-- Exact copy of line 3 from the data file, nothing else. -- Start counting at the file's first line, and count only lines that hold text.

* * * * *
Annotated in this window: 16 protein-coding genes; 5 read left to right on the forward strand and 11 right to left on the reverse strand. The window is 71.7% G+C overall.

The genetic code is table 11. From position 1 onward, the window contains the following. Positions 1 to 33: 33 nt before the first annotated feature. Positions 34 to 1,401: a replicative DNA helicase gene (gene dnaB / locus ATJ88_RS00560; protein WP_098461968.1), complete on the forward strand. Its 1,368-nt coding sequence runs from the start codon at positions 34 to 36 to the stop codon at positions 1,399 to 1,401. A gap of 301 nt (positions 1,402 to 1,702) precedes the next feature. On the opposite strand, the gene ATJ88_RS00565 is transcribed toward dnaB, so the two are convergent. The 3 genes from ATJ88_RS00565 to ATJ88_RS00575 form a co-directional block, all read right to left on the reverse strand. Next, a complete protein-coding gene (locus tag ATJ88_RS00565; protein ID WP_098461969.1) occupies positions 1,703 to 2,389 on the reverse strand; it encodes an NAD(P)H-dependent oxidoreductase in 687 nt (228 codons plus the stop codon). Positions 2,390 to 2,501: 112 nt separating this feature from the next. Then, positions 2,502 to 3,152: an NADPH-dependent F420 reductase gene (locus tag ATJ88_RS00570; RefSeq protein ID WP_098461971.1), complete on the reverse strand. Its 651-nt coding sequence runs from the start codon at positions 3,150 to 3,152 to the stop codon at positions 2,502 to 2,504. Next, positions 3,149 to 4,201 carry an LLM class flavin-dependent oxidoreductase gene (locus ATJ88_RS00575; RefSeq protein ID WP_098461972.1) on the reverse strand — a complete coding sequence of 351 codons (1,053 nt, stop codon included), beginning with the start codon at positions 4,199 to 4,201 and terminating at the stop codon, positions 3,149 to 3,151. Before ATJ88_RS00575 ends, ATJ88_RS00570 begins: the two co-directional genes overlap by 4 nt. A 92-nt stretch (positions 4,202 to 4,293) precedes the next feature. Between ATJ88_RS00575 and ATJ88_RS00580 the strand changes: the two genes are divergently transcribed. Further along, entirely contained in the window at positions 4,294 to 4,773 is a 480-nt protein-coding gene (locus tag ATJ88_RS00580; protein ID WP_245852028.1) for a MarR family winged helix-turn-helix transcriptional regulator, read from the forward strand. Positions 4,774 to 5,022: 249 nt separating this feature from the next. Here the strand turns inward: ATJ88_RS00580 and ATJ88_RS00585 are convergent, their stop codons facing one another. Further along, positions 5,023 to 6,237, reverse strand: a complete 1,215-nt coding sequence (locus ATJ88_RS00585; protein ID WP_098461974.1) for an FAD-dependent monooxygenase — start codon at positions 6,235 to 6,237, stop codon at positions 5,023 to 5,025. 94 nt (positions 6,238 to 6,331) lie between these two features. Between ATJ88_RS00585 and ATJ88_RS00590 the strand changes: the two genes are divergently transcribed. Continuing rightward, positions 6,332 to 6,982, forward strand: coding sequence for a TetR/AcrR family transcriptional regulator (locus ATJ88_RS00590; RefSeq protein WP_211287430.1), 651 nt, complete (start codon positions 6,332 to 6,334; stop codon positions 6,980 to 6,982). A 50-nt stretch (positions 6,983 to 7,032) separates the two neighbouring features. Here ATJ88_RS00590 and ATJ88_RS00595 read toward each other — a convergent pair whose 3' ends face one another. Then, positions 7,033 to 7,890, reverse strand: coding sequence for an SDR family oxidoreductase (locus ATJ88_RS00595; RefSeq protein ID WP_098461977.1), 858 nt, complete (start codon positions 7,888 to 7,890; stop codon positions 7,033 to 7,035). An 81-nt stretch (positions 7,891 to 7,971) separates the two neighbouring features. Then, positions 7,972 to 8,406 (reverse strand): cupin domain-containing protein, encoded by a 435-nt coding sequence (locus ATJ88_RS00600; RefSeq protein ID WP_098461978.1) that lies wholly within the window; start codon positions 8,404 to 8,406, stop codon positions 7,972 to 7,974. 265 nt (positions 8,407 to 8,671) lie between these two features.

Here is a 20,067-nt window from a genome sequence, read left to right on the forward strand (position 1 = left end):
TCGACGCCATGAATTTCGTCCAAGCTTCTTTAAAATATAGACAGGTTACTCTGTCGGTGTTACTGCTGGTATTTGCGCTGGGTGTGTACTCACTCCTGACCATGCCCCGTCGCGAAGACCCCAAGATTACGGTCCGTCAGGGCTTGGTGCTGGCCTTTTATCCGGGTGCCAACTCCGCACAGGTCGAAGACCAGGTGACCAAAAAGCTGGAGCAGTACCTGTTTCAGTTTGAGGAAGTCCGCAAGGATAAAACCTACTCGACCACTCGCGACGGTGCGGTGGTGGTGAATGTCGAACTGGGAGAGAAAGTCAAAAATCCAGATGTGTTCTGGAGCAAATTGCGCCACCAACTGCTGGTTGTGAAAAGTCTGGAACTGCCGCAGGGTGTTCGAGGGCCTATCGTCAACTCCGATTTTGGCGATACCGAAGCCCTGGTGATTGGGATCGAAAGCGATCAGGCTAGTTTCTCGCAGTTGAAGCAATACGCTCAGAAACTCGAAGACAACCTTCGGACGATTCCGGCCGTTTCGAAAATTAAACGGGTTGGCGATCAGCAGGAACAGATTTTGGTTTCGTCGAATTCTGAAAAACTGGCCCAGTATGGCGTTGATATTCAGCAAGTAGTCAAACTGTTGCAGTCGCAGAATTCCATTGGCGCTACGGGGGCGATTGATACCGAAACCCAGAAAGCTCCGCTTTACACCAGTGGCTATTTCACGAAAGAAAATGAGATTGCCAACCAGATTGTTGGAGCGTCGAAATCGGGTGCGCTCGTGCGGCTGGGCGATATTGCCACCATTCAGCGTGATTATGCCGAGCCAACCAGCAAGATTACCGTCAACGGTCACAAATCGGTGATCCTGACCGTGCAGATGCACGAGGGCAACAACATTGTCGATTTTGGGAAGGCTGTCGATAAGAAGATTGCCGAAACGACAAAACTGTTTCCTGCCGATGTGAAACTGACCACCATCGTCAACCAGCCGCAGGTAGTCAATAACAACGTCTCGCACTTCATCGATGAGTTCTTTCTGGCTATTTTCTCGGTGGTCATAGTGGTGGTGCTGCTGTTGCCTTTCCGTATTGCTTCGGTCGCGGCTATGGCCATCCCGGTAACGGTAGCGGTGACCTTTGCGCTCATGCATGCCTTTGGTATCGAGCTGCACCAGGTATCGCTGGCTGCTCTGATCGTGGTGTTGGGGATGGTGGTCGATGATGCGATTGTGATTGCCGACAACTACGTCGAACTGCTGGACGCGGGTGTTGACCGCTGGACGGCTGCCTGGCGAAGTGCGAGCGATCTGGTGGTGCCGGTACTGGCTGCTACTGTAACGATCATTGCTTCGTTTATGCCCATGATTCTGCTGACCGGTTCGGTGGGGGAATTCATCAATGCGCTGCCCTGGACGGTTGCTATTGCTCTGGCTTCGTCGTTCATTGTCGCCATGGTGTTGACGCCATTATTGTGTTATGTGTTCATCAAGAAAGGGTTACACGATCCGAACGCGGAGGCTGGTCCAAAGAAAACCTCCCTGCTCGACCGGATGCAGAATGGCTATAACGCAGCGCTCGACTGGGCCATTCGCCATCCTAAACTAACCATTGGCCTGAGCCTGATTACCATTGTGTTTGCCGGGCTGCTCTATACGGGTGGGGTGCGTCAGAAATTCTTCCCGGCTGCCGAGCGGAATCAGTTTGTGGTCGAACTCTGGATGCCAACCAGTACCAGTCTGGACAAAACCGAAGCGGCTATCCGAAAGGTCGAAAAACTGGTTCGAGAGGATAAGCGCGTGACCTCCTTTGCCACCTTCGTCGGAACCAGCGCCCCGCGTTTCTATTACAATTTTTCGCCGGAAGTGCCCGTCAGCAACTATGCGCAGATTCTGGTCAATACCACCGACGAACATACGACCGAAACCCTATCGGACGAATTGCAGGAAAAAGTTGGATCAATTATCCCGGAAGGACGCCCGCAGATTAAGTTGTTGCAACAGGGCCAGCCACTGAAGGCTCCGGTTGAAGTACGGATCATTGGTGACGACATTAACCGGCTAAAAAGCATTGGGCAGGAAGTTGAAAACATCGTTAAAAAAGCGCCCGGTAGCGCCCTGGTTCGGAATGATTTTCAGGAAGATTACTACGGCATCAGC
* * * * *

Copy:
Here is a 20,067-nt window from a genome sequence, read left to right on the forward strand (position 1 = left end):